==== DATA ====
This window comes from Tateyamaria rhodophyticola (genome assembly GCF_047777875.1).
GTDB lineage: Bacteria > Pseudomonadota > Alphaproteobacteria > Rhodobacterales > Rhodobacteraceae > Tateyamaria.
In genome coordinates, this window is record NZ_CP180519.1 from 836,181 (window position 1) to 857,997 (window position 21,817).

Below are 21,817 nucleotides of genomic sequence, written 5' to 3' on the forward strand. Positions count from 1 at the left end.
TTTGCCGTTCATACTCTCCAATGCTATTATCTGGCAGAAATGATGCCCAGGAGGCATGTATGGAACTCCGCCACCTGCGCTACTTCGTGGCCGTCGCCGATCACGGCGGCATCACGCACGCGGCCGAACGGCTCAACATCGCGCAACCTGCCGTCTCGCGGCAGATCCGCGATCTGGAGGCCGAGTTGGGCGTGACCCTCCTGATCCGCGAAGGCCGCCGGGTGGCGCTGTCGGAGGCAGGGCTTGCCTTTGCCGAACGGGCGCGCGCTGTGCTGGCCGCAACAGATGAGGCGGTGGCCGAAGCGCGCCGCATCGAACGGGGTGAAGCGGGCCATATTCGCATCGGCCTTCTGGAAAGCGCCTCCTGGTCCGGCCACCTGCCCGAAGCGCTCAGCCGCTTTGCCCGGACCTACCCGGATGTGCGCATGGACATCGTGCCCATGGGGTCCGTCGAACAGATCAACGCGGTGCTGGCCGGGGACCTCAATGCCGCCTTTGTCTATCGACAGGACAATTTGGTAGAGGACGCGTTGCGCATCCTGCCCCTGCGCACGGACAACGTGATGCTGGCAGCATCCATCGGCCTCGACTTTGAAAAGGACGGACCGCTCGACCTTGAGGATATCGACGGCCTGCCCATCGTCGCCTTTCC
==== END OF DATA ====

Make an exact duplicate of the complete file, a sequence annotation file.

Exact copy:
This window comes from Tateyamaria rhodophyticola (genome assembly GCF_047777875.1).
GTDB lineage: Bacteria > Pseudomonadota > Alphaproteobacteria > Rhodobacterales > Rhodobacteraceae > Tateyamaria.
In genome coordinates, this window is record NZ_CP180519.1 from 836,181 (window position 1) to 857,997 (window position 21,817).

Below are 21,817 nucleotides of genomic sequence, written 5' to 3' on the forward strand. Positions count from 1 at the left end.
TTTGCCGTTCATACTCTCCAATGCTATTATCTGGCAGAAATGATGCCCAGGAGGCATGTATGGAACTCCGCCACCTGCGCTACTTCGTGGCCGTCGCCGATCACGGCGGCATCACGCACGCGGCCGAACGGCTCAACATCGCGCAACCTGCCGTCTCGCGGCAGATCCGCGATCTGGAGGCCGAGTTGGGCGTGACCCTCCTGATCCGCGAAGGCCGCCGGGTGGCGCTGTCGGAGGCAGGGCTTGCCTTTGCCGAACGGGCGCGCGCTGTGCTGGCCGCAACAGATGAGGCGGTGGCCGAAGCGCGCCGCATCGAACGGGGTGAAGCGGGCCATATTCGCATCGGCCTTCTGGAAAGCGCCTCCTGGTCCGGCCACCTGCCCGAAGCGCTCAGCCGCTTTGCCCGGACCTACCCGGATGTGCGCATGGACATCGTGCCCATGGGGTCCGTCGAACAGATCAACGCGGTGCTGGCCGGGGACCTCAATGCCGCCTTTGTCTATCGACAGGACAATTTGGTAGAGGACGCGTTGCGCATCCTGCCCCTGCGCACGGACAACGTGATGCTGGCAGCATCCATCGGCCTCGACTTTGAAAAGGACGGACCGCTCGACCTTGAGGATATCGACGGCCTGCCCATCGTCGCCTTTCC